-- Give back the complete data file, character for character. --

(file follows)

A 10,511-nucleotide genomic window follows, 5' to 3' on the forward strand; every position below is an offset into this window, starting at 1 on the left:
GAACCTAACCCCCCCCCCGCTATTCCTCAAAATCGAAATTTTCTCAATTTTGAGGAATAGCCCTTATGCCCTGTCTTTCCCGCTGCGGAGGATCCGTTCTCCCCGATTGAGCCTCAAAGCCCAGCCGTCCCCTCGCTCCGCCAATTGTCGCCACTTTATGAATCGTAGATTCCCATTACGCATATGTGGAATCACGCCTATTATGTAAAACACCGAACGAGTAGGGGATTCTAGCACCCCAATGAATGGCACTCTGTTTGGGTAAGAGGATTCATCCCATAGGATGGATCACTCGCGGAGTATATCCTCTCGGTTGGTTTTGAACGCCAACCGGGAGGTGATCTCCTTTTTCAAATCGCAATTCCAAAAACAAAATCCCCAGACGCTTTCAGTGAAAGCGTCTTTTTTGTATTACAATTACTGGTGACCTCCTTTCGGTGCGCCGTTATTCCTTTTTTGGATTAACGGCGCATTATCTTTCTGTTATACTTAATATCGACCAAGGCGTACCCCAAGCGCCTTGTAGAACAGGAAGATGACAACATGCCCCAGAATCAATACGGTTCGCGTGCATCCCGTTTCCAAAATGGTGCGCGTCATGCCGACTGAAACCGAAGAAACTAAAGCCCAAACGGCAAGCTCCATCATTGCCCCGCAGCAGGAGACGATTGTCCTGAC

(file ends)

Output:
A 10,511-nucleotide genomic window follows, 5' to 3' on the forward strand; every position below is an offset into this window, starting at 1 on the left:
GAACCTAACCCCCCCCCCGCTATTCCTCAAAATCGAAATTTTCTCAATTTTGAGGAATAGCCCTTATGCCCTGTCTTTCCCGCTGCGGAGGATCCGTTCTCCCCGATTGAGCCTCAAAGCCCAGCCGTCCCCTCGCTCCGCCAATTGTCGCCACTTTATGAATCGTAGATTCCCATTACGCATATGTGGAATCACGCCTATTATGTAAAACACCGAACGAGTAGGGGATTCTAGCACCCCAATGAATGGCACTCTGTTTGGGTAAGAGGATTCATCCCATAGGATGGATCACTCGCGGAGTATATCCTCTCGGTTGGTTTTGAACGCCAACCGGGAGGTGATCTCCTTTTTCAAATCGCAATTCCAAAAACAAAATCCCCAGACGCTTTCAGTGAAAGCGTCTTTTTTGTATTACAATTACTGGTGACCTCCTTTCGGTGCGCCGTTATTCCTTTTTTGGATTAACGGCGCATTATCTTTCTGTTATACTTAATATCGACCAAGGCGTACCCCAAGCGCCTTGTAGAACAGGAAGATGACAACATGCCCCAGAATCAATACGGTTCGCGTGCATCCCGTTTCCAAAATGGTGCGCGTCATGCCGACTGAAACCGAAGAAACTAAAGCCCAAACGGCAAGCTCCATCATTGCCCCGCAGCAGGAGACGATTGTCCTGAC